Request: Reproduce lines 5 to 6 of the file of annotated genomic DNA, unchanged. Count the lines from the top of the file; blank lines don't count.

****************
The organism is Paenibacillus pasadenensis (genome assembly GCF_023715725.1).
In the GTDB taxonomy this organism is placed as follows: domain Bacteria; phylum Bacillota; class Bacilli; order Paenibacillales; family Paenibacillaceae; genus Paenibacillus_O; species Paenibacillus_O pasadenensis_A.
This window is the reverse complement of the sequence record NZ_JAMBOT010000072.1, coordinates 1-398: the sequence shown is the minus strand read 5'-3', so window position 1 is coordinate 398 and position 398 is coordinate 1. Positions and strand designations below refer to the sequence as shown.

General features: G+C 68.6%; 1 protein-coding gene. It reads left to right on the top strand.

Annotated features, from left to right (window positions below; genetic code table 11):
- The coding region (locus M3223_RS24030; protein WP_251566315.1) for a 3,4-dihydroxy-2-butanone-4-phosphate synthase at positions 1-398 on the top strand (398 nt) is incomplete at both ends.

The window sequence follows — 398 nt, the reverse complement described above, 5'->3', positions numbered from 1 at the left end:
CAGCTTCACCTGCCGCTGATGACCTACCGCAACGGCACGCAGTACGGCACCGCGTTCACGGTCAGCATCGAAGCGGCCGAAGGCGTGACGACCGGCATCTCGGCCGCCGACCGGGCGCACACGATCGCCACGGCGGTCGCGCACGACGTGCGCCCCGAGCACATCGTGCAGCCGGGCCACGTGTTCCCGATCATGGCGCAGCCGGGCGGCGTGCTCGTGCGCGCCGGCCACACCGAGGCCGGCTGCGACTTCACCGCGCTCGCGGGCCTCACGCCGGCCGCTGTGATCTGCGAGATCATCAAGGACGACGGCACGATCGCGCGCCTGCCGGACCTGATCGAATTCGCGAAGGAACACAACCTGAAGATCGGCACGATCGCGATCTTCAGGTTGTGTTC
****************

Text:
Annotated features, from left to right (window positions below; genetic code table 11):
- The coding region (locus M3223_RS24030; protein WP_251566315.1) for a 3,4-dihydroxy-2-butanone-4-phosphate synthase at positions 1-398 on the top strand (398 nt) is incomplete at both ends.